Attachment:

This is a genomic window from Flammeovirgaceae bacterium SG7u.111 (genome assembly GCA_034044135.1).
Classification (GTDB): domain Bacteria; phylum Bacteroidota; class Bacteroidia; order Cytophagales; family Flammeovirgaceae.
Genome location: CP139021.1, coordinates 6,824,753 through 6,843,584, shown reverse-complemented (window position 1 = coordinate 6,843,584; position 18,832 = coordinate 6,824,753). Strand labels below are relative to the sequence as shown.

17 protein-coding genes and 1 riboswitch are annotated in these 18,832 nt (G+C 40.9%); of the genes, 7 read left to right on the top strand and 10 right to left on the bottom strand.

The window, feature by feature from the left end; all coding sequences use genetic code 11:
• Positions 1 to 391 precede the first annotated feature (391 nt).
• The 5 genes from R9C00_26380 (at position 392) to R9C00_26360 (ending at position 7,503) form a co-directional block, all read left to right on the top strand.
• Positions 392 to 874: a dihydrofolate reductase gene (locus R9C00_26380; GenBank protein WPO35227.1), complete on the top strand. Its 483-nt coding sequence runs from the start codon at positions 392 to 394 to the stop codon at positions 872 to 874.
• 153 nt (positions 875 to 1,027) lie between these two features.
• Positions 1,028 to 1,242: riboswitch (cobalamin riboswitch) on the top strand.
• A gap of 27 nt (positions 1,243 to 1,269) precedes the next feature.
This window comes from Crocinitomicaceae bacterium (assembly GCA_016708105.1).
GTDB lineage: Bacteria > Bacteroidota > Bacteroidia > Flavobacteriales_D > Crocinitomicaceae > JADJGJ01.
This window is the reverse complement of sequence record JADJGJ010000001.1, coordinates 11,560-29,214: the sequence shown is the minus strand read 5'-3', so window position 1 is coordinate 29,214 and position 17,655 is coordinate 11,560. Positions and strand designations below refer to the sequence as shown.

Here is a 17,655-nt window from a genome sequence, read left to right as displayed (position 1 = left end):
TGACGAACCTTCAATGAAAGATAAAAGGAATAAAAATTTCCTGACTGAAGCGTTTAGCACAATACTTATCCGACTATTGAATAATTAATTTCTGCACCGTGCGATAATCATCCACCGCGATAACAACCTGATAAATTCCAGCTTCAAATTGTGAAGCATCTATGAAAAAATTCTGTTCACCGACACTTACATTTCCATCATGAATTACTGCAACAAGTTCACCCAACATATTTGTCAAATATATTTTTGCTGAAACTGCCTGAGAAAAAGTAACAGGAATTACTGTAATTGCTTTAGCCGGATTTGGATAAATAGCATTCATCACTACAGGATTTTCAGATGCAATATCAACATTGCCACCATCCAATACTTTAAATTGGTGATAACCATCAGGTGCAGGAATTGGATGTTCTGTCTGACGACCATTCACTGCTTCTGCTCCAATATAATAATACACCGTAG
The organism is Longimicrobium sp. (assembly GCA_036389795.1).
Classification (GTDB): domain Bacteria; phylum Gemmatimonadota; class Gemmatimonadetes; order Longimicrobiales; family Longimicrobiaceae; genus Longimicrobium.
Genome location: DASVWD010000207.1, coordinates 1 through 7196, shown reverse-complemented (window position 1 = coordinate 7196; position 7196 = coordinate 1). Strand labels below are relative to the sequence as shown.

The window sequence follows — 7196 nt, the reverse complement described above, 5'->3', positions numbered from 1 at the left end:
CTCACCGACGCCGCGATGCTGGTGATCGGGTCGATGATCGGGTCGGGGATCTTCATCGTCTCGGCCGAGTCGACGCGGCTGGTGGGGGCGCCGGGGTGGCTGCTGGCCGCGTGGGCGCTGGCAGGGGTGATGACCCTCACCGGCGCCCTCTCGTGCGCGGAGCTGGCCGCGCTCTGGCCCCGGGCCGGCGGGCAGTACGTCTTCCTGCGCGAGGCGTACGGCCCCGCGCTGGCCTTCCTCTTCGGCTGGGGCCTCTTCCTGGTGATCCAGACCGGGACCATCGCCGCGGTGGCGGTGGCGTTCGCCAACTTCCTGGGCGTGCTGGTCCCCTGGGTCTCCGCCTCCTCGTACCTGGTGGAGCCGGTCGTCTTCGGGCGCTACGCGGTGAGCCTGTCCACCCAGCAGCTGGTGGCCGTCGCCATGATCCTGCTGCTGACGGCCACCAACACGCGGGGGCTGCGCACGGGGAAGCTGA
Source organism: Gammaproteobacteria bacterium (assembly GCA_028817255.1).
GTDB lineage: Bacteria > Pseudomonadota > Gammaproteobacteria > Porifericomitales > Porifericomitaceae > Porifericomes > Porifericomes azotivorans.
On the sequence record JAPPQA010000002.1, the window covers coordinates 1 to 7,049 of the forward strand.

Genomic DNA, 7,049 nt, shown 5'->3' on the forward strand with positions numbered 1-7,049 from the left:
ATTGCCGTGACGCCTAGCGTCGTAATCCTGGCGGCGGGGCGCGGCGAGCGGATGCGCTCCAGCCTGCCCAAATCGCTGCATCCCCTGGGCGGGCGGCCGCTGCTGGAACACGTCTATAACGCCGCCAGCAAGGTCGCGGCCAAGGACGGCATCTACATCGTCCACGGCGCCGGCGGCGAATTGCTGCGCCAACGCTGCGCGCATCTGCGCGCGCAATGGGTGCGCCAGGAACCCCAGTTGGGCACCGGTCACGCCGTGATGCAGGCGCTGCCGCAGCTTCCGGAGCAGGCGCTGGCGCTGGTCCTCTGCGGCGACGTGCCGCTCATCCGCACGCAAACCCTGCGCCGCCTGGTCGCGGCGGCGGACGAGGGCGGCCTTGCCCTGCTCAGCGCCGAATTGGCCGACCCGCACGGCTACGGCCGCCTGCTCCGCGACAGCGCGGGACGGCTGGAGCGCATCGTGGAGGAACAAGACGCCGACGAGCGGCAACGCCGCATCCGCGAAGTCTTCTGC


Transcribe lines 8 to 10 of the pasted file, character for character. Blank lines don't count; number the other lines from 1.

• Positions 392 to 874: a dihydrofolate reductase gene (locus R9C00_26380; GenBank protein WPO35227.1), complete on the top strand. Its 483-nt coding sequence runs from the start codon at positions 392 to 394 to the stop codon at positions 872 to 874.
• 153 nt (positions 875 to 1,027) lie between these two features.
• Positions 1,028 to 1,242: riboswitch (cobalamin riboswitch) on the top strand.